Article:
Winners that day included:  Tom Fogarty in FV; Eric Christiansen in the 440 class; Chuck Billington in CSR; Chuck West in FM; Lee Lucas in S2; Darrell Benner in FC; Al Gambetti in FA; Steven Bresoe in SS2; Frank Emmett in SP; Jon Norman in GT3; Jack Skibo in GT2; Jay Norris in AS; Don Inferrera in GT1; David Fraser in DSR; Rich Bontempi in EP; Noel Hayward in GP; Don McCoy in FP; Jon Becker in GT5; Ray Hiett in HP; Norris Rancourt in PE; John Beckwith in PB; James Sheppard in SGT; Clint deWitt in SSB;  Chuck Meyer in PT [My class]; Tom McCarthy in SSC; Wayne  Richter in ITD; Mike Tygeson in PC; Mike Benzon in SR - [Spec Racer]; Ed Demayo in CS; Bob Cartwright in SF – [Spec Ford];  Brian Forester in FE; Tom Lepper in RS – [Radial Sedan]; Sean McKenna in ITC; [An Oka car]; Phillip Hawkins in ITA; Ceasar Villalba in ITS; Robert Gordon in ITR; John Collins in CP and Reynauld Watt in the Group 10 vintage class. Do you think we had enough classes?  Of the winners Hiett was from Reno Nevada and Gordon and Collins were from Portland, Oregon. There were a great many entrants from out of state including Nick Craw who worked in Denver but called the east coast home [I think Connecticut]. Lee Lucas earned the best lap time among the winners in his S2 at 1:10.078 with Chuck Billington second fast in his CSR at 1:10.144. These are both in the 89 miles per hour range. ]

Among the other highlights that weekend was the pee-gravel on the side of the track as a result of construction. Reportedly Tom Foster’s CSR car got a rock under a drive belt and lost an engine.  As if to out-do the gravel, officials’ added tires on the outside of the turns. Nick Craw was a victim at the start of the ITS race as he was pushed or drove off of turn one and collected a tire under the Z-car air dam. The delay was enough to end any chances of his owning a trophy from this historic day.

Another highlight included a pumpkin carving contest. There is no record of the winner. We also had a Halloween costume contest that certainly Bob Corbitt must have won based on the photos. The pumpkin contest made a huge mess but we cleaned it up.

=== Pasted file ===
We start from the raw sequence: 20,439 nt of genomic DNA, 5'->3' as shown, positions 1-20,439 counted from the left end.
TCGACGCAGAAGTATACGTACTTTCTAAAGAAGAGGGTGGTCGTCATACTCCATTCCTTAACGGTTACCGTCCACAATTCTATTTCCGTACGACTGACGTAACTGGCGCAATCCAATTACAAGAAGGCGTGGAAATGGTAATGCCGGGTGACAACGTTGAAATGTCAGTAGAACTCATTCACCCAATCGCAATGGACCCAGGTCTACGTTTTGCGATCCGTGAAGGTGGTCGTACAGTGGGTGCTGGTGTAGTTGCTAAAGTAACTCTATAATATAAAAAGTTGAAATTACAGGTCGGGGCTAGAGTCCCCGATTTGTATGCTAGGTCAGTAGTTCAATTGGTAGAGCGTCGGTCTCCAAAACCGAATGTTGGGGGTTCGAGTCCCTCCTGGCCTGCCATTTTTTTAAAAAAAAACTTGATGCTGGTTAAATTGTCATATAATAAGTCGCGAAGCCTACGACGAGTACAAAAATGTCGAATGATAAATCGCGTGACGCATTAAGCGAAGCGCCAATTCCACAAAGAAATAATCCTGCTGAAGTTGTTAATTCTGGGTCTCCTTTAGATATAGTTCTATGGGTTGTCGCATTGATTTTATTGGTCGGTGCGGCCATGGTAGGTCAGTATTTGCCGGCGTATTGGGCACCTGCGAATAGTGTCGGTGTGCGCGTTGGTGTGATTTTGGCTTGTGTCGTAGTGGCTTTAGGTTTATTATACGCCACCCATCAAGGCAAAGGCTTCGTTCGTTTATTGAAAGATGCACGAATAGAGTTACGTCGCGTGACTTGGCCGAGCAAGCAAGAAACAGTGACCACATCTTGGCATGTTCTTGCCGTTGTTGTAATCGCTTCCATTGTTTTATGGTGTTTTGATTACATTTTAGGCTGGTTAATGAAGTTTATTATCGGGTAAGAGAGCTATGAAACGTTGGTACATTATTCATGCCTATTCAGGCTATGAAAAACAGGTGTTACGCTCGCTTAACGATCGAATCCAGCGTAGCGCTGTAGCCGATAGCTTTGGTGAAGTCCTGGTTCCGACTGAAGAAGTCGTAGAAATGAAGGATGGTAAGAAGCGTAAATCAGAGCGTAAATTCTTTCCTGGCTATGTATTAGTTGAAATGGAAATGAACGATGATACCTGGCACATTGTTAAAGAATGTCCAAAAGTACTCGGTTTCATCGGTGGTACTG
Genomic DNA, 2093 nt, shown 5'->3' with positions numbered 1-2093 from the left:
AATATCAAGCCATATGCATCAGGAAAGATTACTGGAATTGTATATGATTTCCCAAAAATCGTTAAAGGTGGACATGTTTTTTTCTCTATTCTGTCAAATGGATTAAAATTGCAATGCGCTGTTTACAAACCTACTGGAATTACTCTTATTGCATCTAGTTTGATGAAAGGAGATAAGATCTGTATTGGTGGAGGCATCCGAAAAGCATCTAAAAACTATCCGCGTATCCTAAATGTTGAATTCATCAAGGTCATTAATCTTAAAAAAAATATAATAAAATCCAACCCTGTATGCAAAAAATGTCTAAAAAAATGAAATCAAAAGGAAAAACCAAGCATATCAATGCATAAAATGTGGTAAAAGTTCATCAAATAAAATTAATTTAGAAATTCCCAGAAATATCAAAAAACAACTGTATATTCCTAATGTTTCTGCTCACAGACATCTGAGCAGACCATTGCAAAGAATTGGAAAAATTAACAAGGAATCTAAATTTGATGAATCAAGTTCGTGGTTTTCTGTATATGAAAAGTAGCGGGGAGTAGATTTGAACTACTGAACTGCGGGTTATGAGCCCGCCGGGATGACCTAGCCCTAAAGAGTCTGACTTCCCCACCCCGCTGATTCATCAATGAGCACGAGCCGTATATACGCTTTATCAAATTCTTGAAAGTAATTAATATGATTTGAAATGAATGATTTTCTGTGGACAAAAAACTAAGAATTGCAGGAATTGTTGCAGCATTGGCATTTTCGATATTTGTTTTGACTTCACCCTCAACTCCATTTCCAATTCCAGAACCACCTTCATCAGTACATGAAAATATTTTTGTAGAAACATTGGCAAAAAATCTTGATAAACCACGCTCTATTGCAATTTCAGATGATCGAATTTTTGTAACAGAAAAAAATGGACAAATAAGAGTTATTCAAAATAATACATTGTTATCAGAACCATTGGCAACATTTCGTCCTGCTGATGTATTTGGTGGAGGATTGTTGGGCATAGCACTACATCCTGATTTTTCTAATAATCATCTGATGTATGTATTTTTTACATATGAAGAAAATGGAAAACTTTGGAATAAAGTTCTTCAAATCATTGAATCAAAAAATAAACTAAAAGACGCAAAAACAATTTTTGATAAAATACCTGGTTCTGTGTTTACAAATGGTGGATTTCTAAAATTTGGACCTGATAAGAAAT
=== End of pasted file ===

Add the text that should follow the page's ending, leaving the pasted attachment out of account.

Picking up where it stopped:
As Sunday wound down Craig T. Nelson left the track for the nearby Willows airport for his trip home. The next time we saw him, in a manner of speaking, was when his Lear Jet buzzed the front straightaway at a level that resulted in the now famous picture taken from the hill where the water tank rests by local Steven French.  It shows the top of the plane flying past the timing and scoring trailer heading south. It was awesome but some anal retentive types wanted to turn him into the FAA to which I responded, “Nelson was not flying the plane” and that was the end of that.

The weekend event drew a huge turnout of spectators, $15,000 worth in fact with each one paying $10 to get in to see what this SCCA road racing was all about. My wife to be, Terry Taylor was there with her two boys, Dan and Brian and some family friends. She remembers fondly the $30 tab to get in. This was and remains to this day the largest spectator gate ever received at Thunderhill Park.

Those spectators and many of the racers purchased tee shirts and a limited supply of Thunderhill merchandise adding another $10k to the weekend till. The balance of the income from that weekend was and remains the constant of rent and some service fees. It should be known that Thunderhill does not benefit from the number of entries or spectators in most cases and, in fact, relies on relatively fixed income streams from track rent and services.

Today, food, fuel, tires, merchandise, garages, and the skid pad are vital to the success of the facility. If we had to rely on track rent, the rent would be higher and the track would be smaller in many ways. This is a good time to say a BIG THANK YOU to anyone who has ever rented the track, put on an event, purchased gas and food, bought a tee shirt or Go Pro camera, used the skid pad and rented a garage. Without you Thunderhill would not be what it is today. Thank you! Please keep doing all these things as we move forward past our 20th anniversary year in 2013.

When the Grand Opening ended it turned out to be a great event. The people of Willows and Glenn County knew they had a road race track in the town. In Glenn County, most people think of circle tracks when they hear the name “race track” since there was a circle track in Willows long ago before the I-5 freeway went right through the infield.
The next phase of Thunderhill Park focused on building the business base and a host of loyal, supportive and regular customers. We have been blessed over the years with a long list of men and women who have made Thunderhill their track and who come back time-after-time to put on events and attend other people’s events.

Among the stories on the horizon is how we turned the SCCA street car school into a major source of revenue that eventually became Hooked-on-Driving and how we were able to add motorcycles to the schedule despite initial local objections which resulted in a lasting partnership with the good people at the American Federation of Motorcyclists [AFM]. We’ll also explore the addition of the final mile and the incredible utility we were able to achieve with our Roger Eandi Club house despite some pretty strange inputs and resistance. Vern Vierra built the Club house and once again it was Richard Siri and his team of Art Siri and Steven Crawford who made the final mile a reality.

Stay tuned. 


Part one can be found HERE

Part two can be found HERE